Tuesday, March 02, 2010

I’ve got that joy, joy, joy, joy down in my heart

Interesting how music stays with you.

33 years ago I was an 11-year-old boy who had just moved to Ohio from Michigan. It was the summer of 1977 and I remember it well because Elvis Presley had just died. We took a family trip to the store, and being the impressionable youngster that I was, I wanted a record album. But not just any record album, mind you. We had just spent some time with my mother's family, including cousins who were in their late teens/early twenties, and I wanted the music they were listening to. I wanted…

"You can look at the records, but no Kiss!" my father intoned authoritatively.

Well, crap. That's the group I wanted. So I did what any rational 11-year-old boy would do when he wanted his own way- I threw a fit in the middle of K-mart. Having two children of my own who are prone to fits, I know how embarrassing they can be to a parent. At the time, of course, I didn't care. I had the allowance money available, and I wanted a Kiss album! I wanted a Kiss album! Soon my father relented, with the understanding that under no circumstances would the volume approach the level appreciated by Dan and Don. "Sure," I said with a wink. I would just wait until you weren't home. With the deal struck I was allowed to peruse the rock music selections, and I left the store with a copy of Love Gun, Kiss' latest effort.

I was entering a whole new world, a world of Circus magazine and loud guitars, a world where parents refused to enter and we didn't want them there anyway. I wasn't a teen yet, but I was on the fast track. And the 10 questions on my entrance exam concerned Plaster Casters and Love Guns, bass guitar players who were Almost Human and had Love For Sale, Hooligans and sixteen-year-old girls named Christine. I had just become a buck private in the Kiss Army.

Love Gun may have been my entrance exam, but Kiss Alive! became my graduate thesis. Alive was my second Kiss album and to this day is my favorite. The combination of the costumes, grease paint and sheer energy of the music made me a fan for life. I memorized the lyrics, copied the signatures from the bands' notes on the inside, and knew all of Paul Stanley's stage raps. I didn't know what partying e-vah-ree day meant, I didn't know why Gene's baby was worth the Deuce, but I knew I had Nothing To Lose. What a fantastic album.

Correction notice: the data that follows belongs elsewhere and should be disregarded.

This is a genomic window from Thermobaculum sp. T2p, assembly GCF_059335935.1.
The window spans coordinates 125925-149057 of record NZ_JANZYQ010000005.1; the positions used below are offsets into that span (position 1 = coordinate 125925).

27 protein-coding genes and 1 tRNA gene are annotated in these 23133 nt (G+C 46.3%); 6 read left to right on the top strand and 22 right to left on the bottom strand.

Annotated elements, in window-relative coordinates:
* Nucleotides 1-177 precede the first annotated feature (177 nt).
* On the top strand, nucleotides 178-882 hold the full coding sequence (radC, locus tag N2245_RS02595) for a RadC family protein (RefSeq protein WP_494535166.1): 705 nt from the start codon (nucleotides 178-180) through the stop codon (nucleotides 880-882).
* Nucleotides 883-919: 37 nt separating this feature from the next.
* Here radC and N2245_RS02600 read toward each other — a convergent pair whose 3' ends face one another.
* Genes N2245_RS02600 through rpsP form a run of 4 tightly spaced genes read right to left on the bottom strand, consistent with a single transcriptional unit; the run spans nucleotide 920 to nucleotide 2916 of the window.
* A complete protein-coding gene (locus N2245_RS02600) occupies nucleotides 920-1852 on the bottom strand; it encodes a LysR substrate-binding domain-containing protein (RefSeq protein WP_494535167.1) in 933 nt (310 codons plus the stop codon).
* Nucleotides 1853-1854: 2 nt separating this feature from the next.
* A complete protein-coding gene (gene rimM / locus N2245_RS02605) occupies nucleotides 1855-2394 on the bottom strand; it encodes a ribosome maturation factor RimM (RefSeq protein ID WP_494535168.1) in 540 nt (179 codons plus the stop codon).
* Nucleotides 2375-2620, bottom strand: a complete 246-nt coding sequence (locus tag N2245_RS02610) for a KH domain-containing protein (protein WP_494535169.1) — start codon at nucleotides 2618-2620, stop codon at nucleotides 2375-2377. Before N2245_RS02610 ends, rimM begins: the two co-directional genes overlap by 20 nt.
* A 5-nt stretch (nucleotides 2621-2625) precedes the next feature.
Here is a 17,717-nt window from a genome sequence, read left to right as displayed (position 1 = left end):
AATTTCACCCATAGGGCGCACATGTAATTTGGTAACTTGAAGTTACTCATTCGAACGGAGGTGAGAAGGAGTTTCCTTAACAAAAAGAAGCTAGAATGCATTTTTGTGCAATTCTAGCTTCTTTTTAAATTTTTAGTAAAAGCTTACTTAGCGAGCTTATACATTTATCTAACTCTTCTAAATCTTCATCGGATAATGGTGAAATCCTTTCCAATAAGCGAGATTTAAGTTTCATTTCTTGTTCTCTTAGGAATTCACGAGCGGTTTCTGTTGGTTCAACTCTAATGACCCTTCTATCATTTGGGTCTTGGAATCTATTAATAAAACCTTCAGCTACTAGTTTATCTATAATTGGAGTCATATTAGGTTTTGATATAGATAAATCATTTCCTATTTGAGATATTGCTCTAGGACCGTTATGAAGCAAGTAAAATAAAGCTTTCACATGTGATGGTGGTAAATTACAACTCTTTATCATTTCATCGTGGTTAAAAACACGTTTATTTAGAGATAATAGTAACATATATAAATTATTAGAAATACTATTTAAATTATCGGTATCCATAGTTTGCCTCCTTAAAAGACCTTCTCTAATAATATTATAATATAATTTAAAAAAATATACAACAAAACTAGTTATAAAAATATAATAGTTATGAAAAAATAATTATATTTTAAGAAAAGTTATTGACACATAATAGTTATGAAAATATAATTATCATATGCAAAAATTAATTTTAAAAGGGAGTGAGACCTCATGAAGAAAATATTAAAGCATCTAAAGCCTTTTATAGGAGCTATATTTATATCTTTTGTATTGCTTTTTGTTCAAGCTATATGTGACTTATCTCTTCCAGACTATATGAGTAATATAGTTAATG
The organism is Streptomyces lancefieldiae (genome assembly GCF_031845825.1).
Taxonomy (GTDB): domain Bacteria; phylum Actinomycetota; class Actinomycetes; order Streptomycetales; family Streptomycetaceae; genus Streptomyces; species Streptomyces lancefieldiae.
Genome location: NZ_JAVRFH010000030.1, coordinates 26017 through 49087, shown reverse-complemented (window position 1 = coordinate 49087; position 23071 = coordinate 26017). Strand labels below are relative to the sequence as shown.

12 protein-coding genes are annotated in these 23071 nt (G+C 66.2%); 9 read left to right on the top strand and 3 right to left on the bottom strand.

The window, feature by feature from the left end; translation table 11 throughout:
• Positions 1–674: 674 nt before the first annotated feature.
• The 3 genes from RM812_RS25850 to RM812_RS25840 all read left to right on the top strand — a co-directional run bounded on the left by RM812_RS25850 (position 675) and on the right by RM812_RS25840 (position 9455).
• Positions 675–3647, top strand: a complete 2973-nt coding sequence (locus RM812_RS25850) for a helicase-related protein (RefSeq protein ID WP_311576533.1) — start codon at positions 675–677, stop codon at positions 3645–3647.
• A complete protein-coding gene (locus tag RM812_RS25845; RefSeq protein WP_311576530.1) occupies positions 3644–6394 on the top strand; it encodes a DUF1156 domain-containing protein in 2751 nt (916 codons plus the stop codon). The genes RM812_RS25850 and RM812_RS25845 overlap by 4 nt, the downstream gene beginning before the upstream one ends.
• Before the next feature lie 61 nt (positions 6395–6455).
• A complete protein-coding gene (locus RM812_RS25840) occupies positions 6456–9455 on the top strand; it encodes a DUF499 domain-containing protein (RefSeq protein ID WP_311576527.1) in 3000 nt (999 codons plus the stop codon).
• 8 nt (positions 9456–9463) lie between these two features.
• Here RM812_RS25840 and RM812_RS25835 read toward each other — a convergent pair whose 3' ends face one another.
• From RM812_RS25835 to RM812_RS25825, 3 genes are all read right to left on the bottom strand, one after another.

As I entered junior high school, I quickly discovered that not everyone shared my appreciation for the hottest band in the world. "Kiss sucks!" became a battle cry. I was belittled for my music choices, but I didn't care. I may have been desperate for the approval of my peers, but in the matter of who reigned supreme in the music world I granted no quarter. Kiss taught me non-conformity at an age when being accepted meant the world.

One day on the schoolbus I got into a conversation with a red-haired kid named Billy Bowen. Why we started talking I have no idea. I just remember that the conversation turned to music. He asked me what my favorite bands were and I can remember thinking that I had a choice: either be honest and tell him that I like Kiss, or throw the name of Kiss in with a few other bands and hope he didn't notice. Not feeling like engaging in fisticuffs, I chose the latter.

"I like Kiss and REO Speedwagon," I replied.

"Cool. I like Kiss too." And a friendship was born.

Billy Bowen and I became fast friends. This was unusual, as military brats such as ourselves usually had a couple of years before our dads got the orders and we were shipped elsewhere. But the two of us bonded. We liked Kiss and girls, girls and Kiss. He made Anchor Bay Junior High School a little more bearable for me.